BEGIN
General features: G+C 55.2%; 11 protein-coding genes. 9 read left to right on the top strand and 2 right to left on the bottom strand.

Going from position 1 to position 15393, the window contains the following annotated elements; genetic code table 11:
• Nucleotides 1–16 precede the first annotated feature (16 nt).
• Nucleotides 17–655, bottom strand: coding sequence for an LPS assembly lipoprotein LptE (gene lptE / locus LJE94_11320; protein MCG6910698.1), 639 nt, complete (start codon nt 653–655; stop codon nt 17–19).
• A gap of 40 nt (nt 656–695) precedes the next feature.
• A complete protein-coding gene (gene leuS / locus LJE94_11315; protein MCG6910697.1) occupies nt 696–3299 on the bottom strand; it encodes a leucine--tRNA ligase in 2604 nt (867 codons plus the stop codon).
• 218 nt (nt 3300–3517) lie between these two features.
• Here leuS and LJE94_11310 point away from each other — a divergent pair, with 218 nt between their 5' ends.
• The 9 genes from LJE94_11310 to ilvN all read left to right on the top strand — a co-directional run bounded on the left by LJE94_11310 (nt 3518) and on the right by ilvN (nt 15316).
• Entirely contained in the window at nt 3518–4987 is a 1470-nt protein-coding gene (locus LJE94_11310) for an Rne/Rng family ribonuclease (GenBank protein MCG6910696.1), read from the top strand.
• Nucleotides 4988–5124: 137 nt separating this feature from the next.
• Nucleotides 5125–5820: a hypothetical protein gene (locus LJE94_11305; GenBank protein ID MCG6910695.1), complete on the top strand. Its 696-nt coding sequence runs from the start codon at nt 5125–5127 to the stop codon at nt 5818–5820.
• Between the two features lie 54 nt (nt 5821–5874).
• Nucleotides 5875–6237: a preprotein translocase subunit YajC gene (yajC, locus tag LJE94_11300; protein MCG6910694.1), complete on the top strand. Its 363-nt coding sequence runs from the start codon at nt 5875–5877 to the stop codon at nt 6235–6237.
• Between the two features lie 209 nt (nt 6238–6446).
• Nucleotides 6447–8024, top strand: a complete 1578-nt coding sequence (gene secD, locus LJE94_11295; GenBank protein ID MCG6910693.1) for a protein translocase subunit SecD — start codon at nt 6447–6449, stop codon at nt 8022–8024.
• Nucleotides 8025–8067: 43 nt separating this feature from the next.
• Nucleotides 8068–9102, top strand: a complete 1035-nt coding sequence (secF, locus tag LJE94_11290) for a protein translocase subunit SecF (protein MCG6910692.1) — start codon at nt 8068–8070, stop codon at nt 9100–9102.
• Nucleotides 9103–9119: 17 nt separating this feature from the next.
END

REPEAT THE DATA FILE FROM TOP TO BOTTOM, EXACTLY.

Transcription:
General features: G+C 55.2%; 11 protein-coding genes. 9 read left to right on the top strand and 2 right to left on the bottom strand.

Going from position 1 to position 15393, the window contains the following annotated elements; genetic code table 11:
• Nucleotides 1–16 precede the first annotated feature (16 nt).
• Nucleotides 17–655, bottom strand: coding sequence for an LPS assembly lipoprotein LptE (gene lptE / locus LJE94_11320; protein MCG6910698.1), 639 nt, complete (start codon nt 653–655; stop codon nt 17–19).
• A gap of 40 nt (nt 656–695) precedes the next feature.
• A complete protein-coding gene (gene leuS / locus LJE94_11315; protein MCG6910697.1) occupies nt 696–3299 on the bottom strand; it encodes a leucine--tRNA ligase in 2604 nt (867 codons plus the stop codon).
• 218 nt (nt 3300–3517) lie between these two features.
• Here leuS and LJE94_11310 point away from each other — a divergent pair, with 218 nt between their 5' ends.
• The 9 genes from LJE94_11310 to ilvN all read left to right on the top strand — a co-directional run bounded on the left by LJE94_11310 (nt 3518) and on the right by ilvN (nt 15316).
• Entirely contained in the window at nt 3518–4987 is a 1470-nt protein-coding gene (locus LJE94_11310) for an Rne/Rng family ribonuclease (GenBank protein MCG6910696.1), read from the top strand.
• Nucleotides 4988–5124: 137 nt separating this feature from the next.
• Nucleotides 5125–5820: a hypothetical protein gene (locus LJE94_11305; GenBank protein ID MCG6910695.1), complete on the top strand. Its 696-nt coding sequence runs from the start codon at nt 5125–5127 to the stop codon at nt 5818–5820.
• Between the two features lie 54 nt (nt 5821–5874).
• Nucleotides 5875–6237: a preprotein translocase subunit YajC gene (yajC, locus tag LJE94_11300; protein MCG6910694.1), complete on the top strand. Its 363-nt coding sequence runs from the start codon at nt 5875–5877 to the stop codon at nt 6235–6237.
• Between the two features lie 209 nt (nt 6238–6446).
• Nucleotides 6447–8024, top strand: a complete 1578-nt coding sequence (gene secD, locus LJE94_11295; GenBank protein ID MCG6910693.1) for a protein translocase subunit SecD — start codon at nt 6447–6449, stop codon at nt 8022–8024.
• Nucleotides 8025–8067: 43 nt separating this feature from the next.
• Nucleotides 8068–9102, top strand: a complete 1035-nt coding sequence (secF, locus tag LJE94_11290) for a protein translocase subunit SecF (protein MCG6910692.1) — start codon at nt 8068–8070, stop codon at nt 9100–9102.
• Nucleotides 9103–9119: 17 nt separating this feature from the next.